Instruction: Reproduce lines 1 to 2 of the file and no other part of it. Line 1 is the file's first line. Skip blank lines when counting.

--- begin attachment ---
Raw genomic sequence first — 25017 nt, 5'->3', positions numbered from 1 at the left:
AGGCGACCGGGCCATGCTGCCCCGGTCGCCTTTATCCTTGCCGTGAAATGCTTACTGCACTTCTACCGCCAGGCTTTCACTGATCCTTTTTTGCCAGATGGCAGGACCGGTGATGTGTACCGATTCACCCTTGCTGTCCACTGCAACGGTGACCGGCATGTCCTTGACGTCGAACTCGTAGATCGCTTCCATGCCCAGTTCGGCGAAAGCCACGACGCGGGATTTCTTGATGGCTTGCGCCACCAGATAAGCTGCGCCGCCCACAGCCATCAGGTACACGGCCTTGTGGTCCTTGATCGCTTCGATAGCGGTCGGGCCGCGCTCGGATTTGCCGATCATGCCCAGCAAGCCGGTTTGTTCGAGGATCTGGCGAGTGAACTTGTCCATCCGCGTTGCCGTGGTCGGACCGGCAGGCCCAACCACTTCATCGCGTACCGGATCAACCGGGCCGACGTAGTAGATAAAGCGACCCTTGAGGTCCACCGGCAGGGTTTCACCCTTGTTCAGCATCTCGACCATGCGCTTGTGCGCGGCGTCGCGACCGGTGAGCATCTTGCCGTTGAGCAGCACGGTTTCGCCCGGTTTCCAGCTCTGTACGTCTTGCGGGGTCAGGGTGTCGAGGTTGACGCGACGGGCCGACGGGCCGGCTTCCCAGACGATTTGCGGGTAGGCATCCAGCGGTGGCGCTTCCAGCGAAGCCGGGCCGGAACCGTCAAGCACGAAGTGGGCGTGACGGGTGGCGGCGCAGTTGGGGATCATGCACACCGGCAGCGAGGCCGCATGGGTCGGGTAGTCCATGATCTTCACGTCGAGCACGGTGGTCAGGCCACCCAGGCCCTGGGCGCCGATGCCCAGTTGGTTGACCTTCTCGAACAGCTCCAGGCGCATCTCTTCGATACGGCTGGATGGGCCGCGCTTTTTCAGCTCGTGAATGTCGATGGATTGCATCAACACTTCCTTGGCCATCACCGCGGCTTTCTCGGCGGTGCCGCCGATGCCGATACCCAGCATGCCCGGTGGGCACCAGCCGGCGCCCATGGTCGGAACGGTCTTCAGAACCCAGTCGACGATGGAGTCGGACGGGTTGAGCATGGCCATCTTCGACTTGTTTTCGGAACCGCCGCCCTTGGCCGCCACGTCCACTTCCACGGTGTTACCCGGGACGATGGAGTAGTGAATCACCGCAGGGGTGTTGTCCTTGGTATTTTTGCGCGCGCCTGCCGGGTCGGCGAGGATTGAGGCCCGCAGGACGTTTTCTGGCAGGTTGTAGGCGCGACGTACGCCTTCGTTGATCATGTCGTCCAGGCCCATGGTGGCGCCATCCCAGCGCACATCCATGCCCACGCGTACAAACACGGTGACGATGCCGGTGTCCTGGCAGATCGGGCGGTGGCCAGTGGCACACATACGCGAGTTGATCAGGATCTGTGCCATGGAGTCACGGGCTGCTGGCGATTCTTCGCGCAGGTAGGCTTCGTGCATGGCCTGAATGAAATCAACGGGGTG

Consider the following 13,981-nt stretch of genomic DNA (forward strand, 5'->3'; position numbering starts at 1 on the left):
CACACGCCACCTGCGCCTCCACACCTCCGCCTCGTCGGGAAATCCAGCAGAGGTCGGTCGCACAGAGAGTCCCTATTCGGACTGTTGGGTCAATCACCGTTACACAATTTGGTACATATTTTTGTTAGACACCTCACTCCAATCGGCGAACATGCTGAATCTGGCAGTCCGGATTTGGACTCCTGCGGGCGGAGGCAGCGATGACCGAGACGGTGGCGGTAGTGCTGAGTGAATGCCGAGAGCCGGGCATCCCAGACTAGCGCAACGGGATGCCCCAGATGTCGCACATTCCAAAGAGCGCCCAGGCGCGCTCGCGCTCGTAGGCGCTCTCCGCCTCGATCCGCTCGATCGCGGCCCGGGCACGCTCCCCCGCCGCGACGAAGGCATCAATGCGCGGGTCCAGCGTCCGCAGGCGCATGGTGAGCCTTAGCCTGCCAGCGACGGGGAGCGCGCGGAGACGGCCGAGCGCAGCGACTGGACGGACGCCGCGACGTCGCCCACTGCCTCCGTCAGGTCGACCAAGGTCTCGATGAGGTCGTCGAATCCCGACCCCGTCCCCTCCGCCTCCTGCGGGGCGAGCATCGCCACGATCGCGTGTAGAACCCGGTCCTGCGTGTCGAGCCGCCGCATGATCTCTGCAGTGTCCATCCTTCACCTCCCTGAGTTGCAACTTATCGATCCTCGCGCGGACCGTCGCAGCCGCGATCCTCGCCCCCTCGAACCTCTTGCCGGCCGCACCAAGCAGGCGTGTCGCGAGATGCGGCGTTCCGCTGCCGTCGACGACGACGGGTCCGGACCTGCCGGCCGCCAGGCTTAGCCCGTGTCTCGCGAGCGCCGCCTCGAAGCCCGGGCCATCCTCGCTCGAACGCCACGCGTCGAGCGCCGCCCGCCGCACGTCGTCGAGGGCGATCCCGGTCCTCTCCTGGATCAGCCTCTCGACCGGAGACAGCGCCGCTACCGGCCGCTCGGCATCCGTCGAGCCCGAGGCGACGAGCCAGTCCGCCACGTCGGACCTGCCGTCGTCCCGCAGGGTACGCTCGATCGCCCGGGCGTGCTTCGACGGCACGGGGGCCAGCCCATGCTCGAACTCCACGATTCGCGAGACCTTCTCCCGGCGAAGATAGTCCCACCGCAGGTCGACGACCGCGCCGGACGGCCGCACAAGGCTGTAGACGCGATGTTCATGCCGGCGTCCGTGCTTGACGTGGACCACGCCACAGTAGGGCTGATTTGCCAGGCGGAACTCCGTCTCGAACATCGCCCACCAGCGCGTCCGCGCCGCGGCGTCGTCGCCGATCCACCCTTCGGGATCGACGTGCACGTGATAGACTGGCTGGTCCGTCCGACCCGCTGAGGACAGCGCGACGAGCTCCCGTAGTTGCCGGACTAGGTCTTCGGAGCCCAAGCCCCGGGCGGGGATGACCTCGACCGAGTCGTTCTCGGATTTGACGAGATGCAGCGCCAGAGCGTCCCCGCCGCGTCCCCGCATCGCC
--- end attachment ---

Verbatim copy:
Raw genomic sequence first — 25017 nt, 5'->3', positions numbered from 1 at the left:
AGGCGACCGGGCCATGCTGCCCCGGTCGCCTTTATCCTTGCCGTGAAATGCTTACTGCACTTCTACCGCCAGGCTTTCACTGATCCTTTTTTGCCAGATGGCAGGACCGGTGATGTGTACCGATTCACCCTTGCTGTCCACTGCAACGGTGACCGGCATGTCCTTGACGTCGAACTCGTAGATCGCTTCCATGCCCAGTTCGGCGAAAGCCACGACGCGGGATTTCTTGATGGCTTGCGCCACCAGATAAGCTGCGCCGCCCACAGCCATCAGGTACACGGCCTTGTGGTCCTTGATCGCTTCGATAGCGGTCGGGCCGCGCTCGGATTTGCCGATCATGCCCAGCAAGCCGGTTTGTTCGAGGATCTGGCGAGTGAACTTGTCCATCCGCGTTGCCGTGGTCGGACCGGCAGGCCCAACCACTTCATCGCGTACCGGATCAACCGGGCCGACGTAGTAGATAAAGCGACCCTTGAGGTCCACCGGCAGGGTTTCACCCTTGTTCAGCATCTCGACCATGCGCTTGTGCGCGGCGTCGCGACCGGTGAGCATCTTGCCGTTGAGCAGCACGGTTTCGCCCGGTTTCCAGCTCTGTACGTCTTGCGGGGTCAGGGTGTCGAGGTTGACGCGACGGGCCGACGGGCCGGCTTCCCAGACGATTTGCGGGTAGGCATCCAGCGGTGGCGCTTCCAGCGAAGCCGGGCCGGAACCGTCAAGCACGAAGTGGGCGTGACGGGTGGCGGCGCAGTTGGGGATCATGCACACCGGCAGCGAGGCCGCATGGGTCGGGTAGTCCATGATCTTCACGTCGAGCACGGTGGTCAGGCCACCCAGGCCCTGGGCGCCGATGCCCAGTTGGTTGACCTTCTCGAACAGCTCCAGGCGCATCTCTTCGATACGGCTGGATGGGCCGCGCTTTTTCAGCTCGTGAATGTCGATGGATTGCATCAACACTTCCTTGGCCATCACCGCGGCTTTCTCGGCGGTGCCGCCGATGCCGATACCCAGCATGCCCGGTGGGCACCAGCCGGCGCCCATGGTCGGAACGGTCTTCAGAACCCAGTCGACGATGGAGTCGGACGGGTTGAGCATGGCCATCTTCGACTTGTTTTCGGAACCGCCGCCCTTGGCCGCCACGTCCACTTCCACGGTGTTACCCGGGACGATGGAGTAGTGAATCACCGCAGGGGTGTTGTCCTTGGTATTTTTGCGCGCGCCTGCCGGGTCGGCGAGGATTGAGGCCCGCAGGACGTTTTCTGGCAGGTTGTAGGCGCGACGTACGCCTTCGTTGATCATGTCGTCCAGGCCCATGGTGGCGCCATCCCAGCGCACATCCATGCCCACGCGTACAAACACGGTGACGATGCCGGTGTCCTGGCAGATCGGGCGGTGGCCAGTGGCACACATACGCGAGTTGATCAGGATCTGTGCCATGGAGTCACGGGCTGCTGGCGATTCTTCGCGCAGGTAGGCTTCGTGCATGGCCTGAATGAAATCAACGGGGTG